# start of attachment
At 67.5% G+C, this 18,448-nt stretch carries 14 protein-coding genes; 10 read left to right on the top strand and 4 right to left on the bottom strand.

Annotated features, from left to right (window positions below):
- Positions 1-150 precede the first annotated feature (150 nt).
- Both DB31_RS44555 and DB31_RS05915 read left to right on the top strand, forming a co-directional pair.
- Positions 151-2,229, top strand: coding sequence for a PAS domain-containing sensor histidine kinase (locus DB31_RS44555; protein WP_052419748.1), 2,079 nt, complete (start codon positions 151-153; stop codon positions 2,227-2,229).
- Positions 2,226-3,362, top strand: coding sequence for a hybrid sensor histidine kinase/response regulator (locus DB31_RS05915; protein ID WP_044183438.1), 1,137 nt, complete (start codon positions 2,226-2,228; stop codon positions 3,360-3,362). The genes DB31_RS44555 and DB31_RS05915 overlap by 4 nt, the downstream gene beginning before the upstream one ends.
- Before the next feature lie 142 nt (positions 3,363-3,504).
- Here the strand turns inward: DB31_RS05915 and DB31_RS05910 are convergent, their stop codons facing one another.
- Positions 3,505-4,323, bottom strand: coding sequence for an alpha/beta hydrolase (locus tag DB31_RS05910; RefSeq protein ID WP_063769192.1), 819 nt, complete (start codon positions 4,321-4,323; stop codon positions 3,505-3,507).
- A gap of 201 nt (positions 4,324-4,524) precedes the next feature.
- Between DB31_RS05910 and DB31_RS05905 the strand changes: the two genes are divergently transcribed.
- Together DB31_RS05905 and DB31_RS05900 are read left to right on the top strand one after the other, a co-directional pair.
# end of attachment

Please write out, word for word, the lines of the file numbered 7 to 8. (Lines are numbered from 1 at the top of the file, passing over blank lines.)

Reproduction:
- Before the next feature lie 142 nt (positions 3,363-3,504).
- Here the strand turns inward: DB31_RS05915 and DB31_RS05910 are convergent, their stop codons facing one another.